When The Enquirer reported Thursday that Archbishop Dennis Schnurr, head of the Cincinnati Archdiocese for the Catholic Church, would participate in an interfaith 9/11 memorial on Sunday with a Muslim group, it raised a few eyebrows and prompted some emails.—-
That's because the Muslim group is the local chapter of the Council on American-Islamic Relations (CAIR). In August, Schnurr ordered Mother of Mercy School in Westwood to move its interfaith dinner marking Ramadan that involved CAIR to a non-school location due to "security concerns" — even though the dinner had been planned since spring.
A few parents of students also had complained about CAIR's participation. Mother of Mercy President Kirsten MacDougal said the Aug. 26th dinner's closeness to the anniversary of the Sept. 11 terrorist attacks was a factor in the decision to move the event.
CAIR is the largest Muslim advocacy group in the United States. Some right-wing bloggers, however, dislike CAIR because the national office in Washington, D.C., has been investigated by the FBI for possibly diverting funds to extremist groups in the Middle East. Regardless, the organization is run like a franchise, and local chapters are operated independently.
CityBeat received some emails Friday questioning why Schnurr would move the school dinner, but then participate in the 9/11 memorial Sunday with CAIR at the Cincinnati Museum Center at Union Terminal in Queensgate.
We posed the question to Dan Andriacco, archdiocese spokesman, and here's his response.
Andriacco wrote, "(The archbishop) had been informed that archdiocesan officials and Mercy leadership had safety concerns and he was asked for his advice, which was this: 'The safety of the attendees is paramount.' Whether safety was a legitimate concern was the school's decision to make."
He added, "In dealing with national organizations, we follow the lead of the U.S. Conference of Catholic Bishops. CAIR officials have been dialogue partners with the USCCB."
Andriacco stated The Enquirer had asked the archdiocese about its relationship with Cincinnati's Muslim community, which prompted the article. Schnurr issued a written response to the newspaper. As The Enquirer didn't use the full statement, Andriacco asked CityBeat to publish it here.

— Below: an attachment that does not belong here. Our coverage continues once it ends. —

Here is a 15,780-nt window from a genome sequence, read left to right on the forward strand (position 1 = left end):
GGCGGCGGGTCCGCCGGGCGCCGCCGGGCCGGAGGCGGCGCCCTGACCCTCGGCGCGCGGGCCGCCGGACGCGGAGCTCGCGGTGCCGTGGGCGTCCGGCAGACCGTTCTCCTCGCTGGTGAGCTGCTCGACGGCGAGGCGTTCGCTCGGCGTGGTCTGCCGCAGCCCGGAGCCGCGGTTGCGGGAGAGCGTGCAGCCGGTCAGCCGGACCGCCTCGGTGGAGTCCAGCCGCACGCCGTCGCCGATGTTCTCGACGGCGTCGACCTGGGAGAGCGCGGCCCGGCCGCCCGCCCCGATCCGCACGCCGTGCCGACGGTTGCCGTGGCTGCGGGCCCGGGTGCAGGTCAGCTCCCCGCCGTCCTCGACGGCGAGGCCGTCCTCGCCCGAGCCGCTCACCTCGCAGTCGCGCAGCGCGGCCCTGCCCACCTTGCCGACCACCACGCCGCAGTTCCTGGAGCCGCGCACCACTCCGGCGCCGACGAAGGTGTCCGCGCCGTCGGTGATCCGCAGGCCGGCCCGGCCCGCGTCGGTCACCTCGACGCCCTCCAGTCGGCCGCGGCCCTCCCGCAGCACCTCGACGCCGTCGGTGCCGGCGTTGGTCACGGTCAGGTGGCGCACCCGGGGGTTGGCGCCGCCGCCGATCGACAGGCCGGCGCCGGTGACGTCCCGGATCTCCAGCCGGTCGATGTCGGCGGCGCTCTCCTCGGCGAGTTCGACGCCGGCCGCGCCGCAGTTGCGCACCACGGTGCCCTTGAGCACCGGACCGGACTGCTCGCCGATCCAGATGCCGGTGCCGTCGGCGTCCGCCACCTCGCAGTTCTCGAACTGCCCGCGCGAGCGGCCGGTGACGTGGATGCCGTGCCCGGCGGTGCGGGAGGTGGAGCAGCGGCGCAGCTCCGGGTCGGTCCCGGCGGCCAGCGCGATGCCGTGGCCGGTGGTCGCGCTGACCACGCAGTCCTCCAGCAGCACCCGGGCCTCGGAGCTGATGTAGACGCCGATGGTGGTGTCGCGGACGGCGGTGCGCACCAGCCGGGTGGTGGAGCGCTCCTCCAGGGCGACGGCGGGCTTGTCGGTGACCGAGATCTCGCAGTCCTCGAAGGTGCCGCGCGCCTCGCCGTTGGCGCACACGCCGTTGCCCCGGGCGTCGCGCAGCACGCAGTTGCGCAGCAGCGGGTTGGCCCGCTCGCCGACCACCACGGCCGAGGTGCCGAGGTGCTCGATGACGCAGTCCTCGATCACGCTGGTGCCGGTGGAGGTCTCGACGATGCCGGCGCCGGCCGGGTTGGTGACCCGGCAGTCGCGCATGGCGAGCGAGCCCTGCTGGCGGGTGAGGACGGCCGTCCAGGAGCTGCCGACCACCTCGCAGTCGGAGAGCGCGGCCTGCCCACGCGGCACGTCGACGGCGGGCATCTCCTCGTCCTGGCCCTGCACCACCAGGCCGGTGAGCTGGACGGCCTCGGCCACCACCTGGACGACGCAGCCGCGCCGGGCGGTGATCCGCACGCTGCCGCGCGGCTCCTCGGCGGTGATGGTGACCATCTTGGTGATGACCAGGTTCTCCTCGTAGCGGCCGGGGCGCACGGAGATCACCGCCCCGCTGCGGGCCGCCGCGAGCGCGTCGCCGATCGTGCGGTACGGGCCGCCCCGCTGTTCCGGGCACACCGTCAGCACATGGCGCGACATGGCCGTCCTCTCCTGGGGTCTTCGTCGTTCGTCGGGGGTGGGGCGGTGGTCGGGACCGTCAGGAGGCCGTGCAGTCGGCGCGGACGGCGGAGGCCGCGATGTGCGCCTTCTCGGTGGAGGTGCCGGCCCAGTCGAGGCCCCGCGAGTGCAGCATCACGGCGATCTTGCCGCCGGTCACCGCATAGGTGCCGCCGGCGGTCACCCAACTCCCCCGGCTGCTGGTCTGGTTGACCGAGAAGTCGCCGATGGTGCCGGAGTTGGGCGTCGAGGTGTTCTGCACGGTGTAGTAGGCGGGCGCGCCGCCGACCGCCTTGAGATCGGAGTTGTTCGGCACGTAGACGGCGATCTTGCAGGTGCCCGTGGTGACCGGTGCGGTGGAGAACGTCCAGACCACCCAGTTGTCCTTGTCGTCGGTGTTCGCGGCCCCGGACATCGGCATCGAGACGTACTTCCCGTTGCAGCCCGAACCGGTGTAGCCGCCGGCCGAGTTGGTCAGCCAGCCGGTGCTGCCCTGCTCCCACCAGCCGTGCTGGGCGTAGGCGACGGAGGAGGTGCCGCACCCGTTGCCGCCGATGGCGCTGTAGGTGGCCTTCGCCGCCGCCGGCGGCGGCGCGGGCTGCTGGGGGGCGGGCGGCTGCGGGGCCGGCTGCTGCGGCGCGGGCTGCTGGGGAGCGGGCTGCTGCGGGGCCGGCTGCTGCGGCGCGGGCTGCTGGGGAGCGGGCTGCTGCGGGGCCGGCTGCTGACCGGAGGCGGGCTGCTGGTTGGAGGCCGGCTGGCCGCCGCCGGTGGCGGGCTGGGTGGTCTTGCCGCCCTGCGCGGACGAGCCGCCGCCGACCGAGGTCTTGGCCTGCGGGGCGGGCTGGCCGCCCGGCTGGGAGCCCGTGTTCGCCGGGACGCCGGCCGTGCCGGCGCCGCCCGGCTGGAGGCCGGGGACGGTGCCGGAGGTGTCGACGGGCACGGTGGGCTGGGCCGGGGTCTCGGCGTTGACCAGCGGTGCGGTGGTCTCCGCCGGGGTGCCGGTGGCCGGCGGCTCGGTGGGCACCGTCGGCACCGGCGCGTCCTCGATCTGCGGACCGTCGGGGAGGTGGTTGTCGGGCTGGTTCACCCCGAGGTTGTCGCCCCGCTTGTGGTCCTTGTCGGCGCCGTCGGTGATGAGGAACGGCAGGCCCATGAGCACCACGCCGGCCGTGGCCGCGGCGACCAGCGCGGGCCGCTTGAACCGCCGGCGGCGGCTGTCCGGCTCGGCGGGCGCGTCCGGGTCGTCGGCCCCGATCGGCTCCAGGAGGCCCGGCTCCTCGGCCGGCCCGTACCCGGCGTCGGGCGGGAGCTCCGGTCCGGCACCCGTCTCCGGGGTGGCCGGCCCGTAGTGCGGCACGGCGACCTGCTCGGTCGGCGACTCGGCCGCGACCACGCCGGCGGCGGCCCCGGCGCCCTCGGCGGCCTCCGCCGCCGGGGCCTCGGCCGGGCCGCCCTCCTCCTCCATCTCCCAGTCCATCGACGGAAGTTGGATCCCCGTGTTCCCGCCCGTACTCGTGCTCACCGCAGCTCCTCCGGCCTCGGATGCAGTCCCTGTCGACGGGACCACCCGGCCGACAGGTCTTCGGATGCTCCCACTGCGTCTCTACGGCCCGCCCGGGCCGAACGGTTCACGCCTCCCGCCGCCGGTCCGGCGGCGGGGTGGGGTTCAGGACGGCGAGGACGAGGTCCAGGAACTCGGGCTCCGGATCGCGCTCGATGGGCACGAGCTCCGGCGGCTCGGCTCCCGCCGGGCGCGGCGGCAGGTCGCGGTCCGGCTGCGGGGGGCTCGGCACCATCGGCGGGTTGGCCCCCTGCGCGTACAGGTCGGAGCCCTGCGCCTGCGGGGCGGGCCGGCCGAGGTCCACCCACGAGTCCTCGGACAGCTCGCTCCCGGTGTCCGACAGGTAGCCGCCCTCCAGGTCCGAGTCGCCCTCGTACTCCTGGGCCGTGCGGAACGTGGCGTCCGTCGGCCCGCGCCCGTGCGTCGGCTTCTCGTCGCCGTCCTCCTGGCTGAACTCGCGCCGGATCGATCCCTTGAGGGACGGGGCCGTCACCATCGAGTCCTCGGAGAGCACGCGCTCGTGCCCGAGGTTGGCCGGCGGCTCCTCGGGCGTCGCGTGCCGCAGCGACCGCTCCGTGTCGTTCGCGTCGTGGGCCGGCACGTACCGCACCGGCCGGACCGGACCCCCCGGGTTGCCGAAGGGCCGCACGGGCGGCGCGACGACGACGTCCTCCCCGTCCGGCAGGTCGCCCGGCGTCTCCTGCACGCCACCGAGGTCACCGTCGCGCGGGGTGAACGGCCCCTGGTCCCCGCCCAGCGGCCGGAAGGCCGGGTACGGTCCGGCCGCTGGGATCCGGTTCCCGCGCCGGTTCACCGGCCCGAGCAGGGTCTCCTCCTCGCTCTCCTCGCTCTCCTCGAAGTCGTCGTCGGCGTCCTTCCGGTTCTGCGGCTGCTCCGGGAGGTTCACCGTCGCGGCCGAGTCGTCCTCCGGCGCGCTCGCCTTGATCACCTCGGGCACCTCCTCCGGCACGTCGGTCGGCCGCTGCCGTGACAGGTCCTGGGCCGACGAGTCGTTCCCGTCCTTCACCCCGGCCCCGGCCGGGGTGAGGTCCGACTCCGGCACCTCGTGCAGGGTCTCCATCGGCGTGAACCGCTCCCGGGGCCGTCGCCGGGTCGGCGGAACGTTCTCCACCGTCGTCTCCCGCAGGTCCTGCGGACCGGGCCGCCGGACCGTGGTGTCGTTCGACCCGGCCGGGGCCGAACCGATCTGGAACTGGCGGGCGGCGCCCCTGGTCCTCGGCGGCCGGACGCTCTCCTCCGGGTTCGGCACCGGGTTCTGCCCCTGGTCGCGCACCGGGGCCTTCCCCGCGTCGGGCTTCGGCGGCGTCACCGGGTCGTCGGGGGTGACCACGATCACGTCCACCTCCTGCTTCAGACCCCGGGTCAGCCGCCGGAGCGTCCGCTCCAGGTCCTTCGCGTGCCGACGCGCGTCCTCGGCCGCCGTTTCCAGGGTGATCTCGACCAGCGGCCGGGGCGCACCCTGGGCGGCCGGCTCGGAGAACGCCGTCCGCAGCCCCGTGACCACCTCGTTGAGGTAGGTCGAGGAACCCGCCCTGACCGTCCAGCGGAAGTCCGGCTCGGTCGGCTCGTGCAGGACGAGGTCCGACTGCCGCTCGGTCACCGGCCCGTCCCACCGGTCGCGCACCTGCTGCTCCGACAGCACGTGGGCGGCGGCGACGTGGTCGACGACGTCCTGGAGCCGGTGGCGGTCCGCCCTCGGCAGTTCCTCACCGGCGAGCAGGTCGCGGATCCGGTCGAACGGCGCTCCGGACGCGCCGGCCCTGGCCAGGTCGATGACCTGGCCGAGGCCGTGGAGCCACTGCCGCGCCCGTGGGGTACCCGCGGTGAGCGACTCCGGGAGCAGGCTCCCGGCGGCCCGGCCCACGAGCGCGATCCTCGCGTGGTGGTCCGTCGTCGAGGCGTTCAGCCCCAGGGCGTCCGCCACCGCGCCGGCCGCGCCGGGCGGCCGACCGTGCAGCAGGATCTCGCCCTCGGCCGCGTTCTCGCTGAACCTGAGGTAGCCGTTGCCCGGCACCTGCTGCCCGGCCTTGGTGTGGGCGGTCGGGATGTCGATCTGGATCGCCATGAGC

This is Schnurr's statement.
From what I have seen in my time here so far, there are many positive interactions occurring between Catholics and Muslims in this community. On a basic level, these happen in our everyday lives as we work together and live in the same neighborhoods. On a religious level, it's important for Catholics and Muslims not to minimize our fundamental differences in beliefs. It's the Archdiocese's utmost priority to instill a greater understanding of our own faith tradition in local Catholics, especially in our youth, and to evangelize the Gospel to everyone.
At the same time, I applaud the numerous efforts that have taken place in various parishes and schools to pursue interfaith dialogue and appropriate, meaningful relationships, as I know they do it out of a motivation to follow Christ's command to love our neighbor and to treat him or her with dignity. Likewise, over the years, the Archdiocese has worked along side Muslims on several occasions to promote peace, both locally and globally. And last November, I personally toured the Islamic Center of Greater Cincinnati. We have discovered that, in the face of a secular culture which too often promotes consumerism and immediate gratification, our two faiths share many principles that can benefit humanity's physical as well as spiritual existence.
We also have far to go. We have witnessed moments when it becomes more attractive for us to point the finger at a specific group for our nation's woes — or even for the challenges within our respective faith communities. In such a time of confusion, it may seem appealing to bolster our own identities by labeling another group as the enemy, especially if we have not even met people face to face. However, the more we nurture opportunities to work together, the more our two communities will strengthen our pluralistic community in a faith in one God.